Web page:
Project description:BACKGROUND:Propagation of cuttings is frequently used in various plant species, including blueberry, which shows special root characteristics that may hinder adventitious root (AR) formation. AR formation is influenced by various factors, and auxin is considered to play a central role; however, little is known of the related regulatory mechanisms. In this study, a comparative transcriptome analysis of green cuttings treated with or without indole-butyric acid (IBA) was performed via RNA_seq to identify candidate genes associated with IBA-induced AR formation. RESULTS:Rooting phenotypes, especially the rooting rate, were significantly promoted by exogenous auxin in the IBA application. Blueberry AR formation was an auxin-induced process, during which adventitious root primordium initiation (rpi) began at 14?days after cutting (DAC), root primordium (rp) was developed at 21 DAC, mature AR was observed at 28 DAC and finally outgrowth from the stem occurred at 35 DAC. Higher IAA levels and lower ABA and zeatin contents might facilitate AR formation and development. A time series transcriptome analysis identified 14,970 differentially expressed genes (DEGs) during AR formation, of which there were 7467 upregulated and 7503 downregulated genes. Of these, approximately 35 candidate DEGs involved in the auxin-induced pathway and AR formation were further identified, including 10 auxin respective genes (ARFs and SAURs), 13 transcription factors (LOB domain-containing protein (LBDs)), 6 auxin transporters (AUX22, LAX3/5 and PIN-like 6 (PIL6s)) and 6 rooting-associated genes (root meristem growth factor 9 (RGF9), lateral root primordium 1 (LRP1s), and dormancy-associated protein homologue 3 (DRMH3)). All these identified DEGs were highly upregulated in certain stages during AR formation, indicating their potential roles in blueberry AR formation. CONCLUSIONS:The transcriptome profiling results indicated candidate genes or major regulatory factors that influence adventitious root formation in blueberry and provided a comprehensive understanding of the rooting mechanism underlying the auxin-induced AR formation from blueberry green cuttings.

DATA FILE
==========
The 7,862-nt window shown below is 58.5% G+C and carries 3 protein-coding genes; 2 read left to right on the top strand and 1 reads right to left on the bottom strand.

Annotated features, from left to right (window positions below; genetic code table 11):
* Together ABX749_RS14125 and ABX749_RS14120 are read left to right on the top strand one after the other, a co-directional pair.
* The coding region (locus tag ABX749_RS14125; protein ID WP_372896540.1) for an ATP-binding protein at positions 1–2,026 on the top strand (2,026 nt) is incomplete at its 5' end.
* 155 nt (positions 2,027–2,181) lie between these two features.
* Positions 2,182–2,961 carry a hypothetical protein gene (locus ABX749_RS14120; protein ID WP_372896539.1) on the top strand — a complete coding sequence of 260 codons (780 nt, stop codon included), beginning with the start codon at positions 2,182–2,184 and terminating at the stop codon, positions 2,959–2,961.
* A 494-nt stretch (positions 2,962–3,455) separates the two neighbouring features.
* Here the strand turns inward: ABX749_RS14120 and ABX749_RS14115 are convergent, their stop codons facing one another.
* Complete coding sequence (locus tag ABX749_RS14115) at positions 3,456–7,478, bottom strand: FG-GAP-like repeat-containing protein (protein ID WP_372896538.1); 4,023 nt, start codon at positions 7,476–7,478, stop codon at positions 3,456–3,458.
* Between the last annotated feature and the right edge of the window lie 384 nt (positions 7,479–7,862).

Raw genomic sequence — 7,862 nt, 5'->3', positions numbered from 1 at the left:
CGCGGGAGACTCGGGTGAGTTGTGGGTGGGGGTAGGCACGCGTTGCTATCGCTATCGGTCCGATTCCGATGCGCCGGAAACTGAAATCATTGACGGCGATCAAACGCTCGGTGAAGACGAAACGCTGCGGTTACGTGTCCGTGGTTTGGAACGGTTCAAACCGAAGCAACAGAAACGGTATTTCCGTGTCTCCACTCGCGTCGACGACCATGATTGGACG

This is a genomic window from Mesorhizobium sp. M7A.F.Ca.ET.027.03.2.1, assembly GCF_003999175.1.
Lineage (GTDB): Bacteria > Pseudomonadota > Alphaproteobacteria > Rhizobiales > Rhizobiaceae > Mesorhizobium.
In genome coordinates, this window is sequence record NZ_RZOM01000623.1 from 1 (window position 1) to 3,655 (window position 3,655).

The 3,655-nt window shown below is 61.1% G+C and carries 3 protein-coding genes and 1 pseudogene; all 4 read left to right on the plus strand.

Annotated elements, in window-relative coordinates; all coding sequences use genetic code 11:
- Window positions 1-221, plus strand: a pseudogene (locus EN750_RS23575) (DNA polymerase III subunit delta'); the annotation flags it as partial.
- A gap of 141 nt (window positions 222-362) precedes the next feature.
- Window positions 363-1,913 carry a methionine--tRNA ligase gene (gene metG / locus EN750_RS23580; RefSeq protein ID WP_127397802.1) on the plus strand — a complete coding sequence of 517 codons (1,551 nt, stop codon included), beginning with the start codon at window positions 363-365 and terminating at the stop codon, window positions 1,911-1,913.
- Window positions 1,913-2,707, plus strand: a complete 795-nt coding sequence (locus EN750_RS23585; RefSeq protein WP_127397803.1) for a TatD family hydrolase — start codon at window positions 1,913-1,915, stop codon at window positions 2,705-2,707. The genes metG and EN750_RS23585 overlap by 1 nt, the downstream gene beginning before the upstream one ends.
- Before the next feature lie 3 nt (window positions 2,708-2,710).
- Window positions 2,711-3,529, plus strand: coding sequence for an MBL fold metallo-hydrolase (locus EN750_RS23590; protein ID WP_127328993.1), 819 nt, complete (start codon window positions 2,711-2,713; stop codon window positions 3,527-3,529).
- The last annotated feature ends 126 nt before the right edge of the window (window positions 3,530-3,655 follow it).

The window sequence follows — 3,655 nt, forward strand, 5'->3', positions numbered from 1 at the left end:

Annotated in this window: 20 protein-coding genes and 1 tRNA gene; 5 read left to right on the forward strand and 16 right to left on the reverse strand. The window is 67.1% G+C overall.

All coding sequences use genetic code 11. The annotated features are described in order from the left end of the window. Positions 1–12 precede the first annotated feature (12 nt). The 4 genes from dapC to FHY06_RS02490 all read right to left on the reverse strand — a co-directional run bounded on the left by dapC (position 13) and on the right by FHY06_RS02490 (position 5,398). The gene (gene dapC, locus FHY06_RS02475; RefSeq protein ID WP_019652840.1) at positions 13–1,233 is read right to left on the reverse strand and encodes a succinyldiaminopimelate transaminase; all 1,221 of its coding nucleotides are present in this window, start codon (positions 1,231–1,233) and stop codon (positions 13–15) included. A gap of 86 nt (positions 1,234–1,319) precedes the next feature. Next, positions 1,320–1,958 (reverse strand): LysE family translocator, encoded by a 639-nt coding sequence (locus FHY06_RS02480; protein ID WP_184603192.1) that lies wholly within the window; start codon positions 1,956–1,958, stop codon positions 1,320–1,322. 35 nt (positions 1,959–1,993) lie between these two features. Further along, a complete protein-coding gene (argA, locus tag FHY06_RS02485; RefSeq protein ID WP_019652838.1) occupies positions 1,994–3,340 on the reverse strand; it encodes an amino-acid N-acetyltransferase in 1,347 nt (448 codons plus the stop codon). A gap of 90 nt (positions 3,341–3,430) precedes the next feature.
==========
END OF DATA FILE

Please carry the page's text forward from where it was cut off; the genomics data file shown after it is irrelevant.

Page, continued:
Project description:Abscisic acid (ABA) regulates many aspects of plant growth and development, including inhibition of root elongation and seed germination. We performed an ABA resistance screen to identify factors required for ABA response in root elongation inhibition. We identified two classes of Arabidopsis thaliana AR mutants that displayed ABA-resistant root elongation: those that displayed resistance to ABA in both root elongation and seed germination and those that displayed resistance to ABA in root elongation but not in seed germination. We used PCR-based genotyping to identify a mutation in ABA INSENSITIVE2 (ABI2), positional information to identify mutations in AUXIN RESISTANT1 (AUX1) and ETHYLENE INSENSITIVE2 (EIN2), and whole genome sequencing to identify mutations in AUX1, AUXIN RESISTANT4 (AXR4), and ETHYLENE INSENSITIVE ROOT1/PIN-FORMED2 (EIR1/PIN2). Identification of auxin and ethylene response mutants among our isolates suggested that auxin and ethylene responsiveness were required for ABA inhibition of root elongation. To further our understanding of auxin/ethylene/ABA crosstalk, we examined ABA responsiveness of double mutants of ethylene overproducer1 (eto1) or ein2 combined with auxin-resistant mutants and found that auxin and ethylene likely operate in a linear pathway to affect ABA-responsive inhibition of root elongation, whereas these two hormones likely act independently to affect ABA-responsive inhibition of seed germination.